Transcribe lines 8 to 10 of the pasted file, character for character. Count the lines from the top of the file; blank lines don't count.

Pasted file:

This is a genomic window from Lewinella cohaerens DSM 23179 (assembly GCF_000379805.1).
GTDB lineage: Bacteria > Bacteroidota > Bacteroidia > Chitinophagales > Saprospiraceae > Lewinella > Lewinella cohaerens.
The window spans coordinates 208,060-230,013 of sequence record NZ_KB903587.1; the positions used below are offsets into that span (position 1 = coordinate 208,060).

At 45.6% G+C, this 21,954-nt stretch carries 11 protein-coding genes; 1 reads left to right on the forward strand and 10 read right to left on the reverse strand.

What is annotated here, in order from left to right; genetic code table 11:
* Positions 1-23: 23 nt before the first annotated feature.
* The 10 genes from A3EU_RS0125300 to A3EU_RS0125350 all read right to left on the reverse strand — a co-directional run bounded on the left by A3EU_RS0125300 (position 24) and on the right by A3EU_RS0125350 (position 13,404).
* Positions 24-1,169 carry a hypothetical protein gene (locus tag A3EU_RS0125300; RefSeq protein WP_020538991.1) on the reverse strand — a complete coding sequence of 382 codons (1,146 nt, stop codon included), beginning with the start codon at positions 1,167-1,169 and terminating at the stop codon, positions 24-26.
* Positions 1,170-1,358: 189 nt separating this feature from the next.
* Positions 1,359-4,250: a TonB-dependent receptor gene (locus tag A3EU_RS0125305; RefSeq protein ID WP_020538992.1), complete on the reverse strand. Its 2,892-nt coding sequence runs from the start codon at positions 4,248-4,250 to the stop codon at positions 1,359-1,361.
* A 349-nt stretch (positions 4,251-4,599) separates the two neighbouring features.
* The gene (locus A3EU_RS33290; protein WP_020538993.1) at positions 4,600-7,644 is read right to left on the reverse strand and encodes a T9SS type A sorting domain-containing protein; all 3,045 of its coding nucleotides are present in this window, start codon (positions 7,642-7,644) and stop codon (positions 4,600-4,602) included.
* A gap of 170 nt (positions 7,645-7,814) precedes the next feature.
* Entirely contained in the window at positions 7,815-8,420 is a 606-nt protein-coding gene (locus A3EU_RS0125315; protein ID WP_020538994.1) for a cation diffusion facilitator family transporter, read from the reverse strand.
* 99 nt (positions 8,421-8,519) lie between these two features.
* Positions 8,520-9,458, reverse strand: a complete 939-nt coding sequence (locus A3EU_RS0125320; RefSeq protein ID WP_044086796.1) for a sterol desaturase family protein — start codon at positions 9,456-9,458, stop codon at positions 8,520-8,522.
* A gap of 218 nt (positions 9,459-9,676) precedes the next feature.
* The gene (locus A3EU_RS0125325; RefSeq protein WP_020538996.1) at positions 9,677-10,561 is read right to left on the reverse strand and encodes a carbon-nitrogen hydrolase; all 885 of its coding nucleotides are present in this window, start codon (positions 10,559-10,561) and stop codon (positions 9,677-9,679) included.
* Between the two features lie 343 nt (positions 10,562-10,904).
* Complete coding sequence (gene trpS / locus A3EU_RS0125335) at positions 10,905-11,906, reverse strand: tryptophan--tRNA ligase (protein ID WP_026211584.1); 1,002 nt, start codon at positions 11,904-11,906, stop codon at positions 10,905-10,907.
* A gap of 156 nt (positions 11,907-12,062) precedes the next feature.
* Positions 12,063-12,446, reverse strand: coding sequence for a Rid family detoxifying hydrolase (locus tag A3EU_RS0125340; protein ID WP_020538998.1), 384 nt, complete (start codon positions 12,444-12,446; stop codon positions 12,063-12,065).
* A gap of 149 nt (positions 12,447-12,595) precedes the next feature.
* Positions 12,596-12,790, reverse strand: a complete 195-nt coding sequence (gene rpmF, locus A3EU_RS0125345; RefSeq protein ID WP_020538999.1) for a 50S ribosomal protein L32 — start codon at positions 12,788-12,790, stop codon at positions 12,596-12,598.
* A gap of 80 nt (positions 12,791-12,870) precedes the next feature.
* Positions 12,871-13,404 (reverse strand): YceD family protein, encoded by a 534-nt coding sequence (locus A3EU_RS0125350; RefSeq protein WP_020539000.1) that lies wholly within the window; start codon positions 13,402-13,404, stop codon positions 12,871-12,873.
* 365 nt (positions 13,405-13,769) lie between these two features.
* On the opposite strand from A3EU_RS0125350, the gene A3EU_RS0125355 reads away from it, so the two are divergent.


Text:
* Positions 24-1,169 carry a hypothetical protein gene (locus tag A3EU_RS0125300; RefSeq protein WP_020538991.1) on the reverse strand — a complete coding sequence of 382 codons (1,146 nt, stop codon included), beginning with the start codon at positions 1,167-1,169 and terminating at the stop codon, positions 24-26.
* Positions 1,170-1,358: 189 nt separating this feature from the next.
* Positions 1,359-4,250: a TonB-dependent receptor gene (locus tag A3EU_RS0125305; RefSeq protein ID WP_020538992.1), complete on the reverse strand. Its 2,892-nt coding sequence runs from the start codon at positions 4,248-4,250 to the stop codon at positions 1,359-1,361.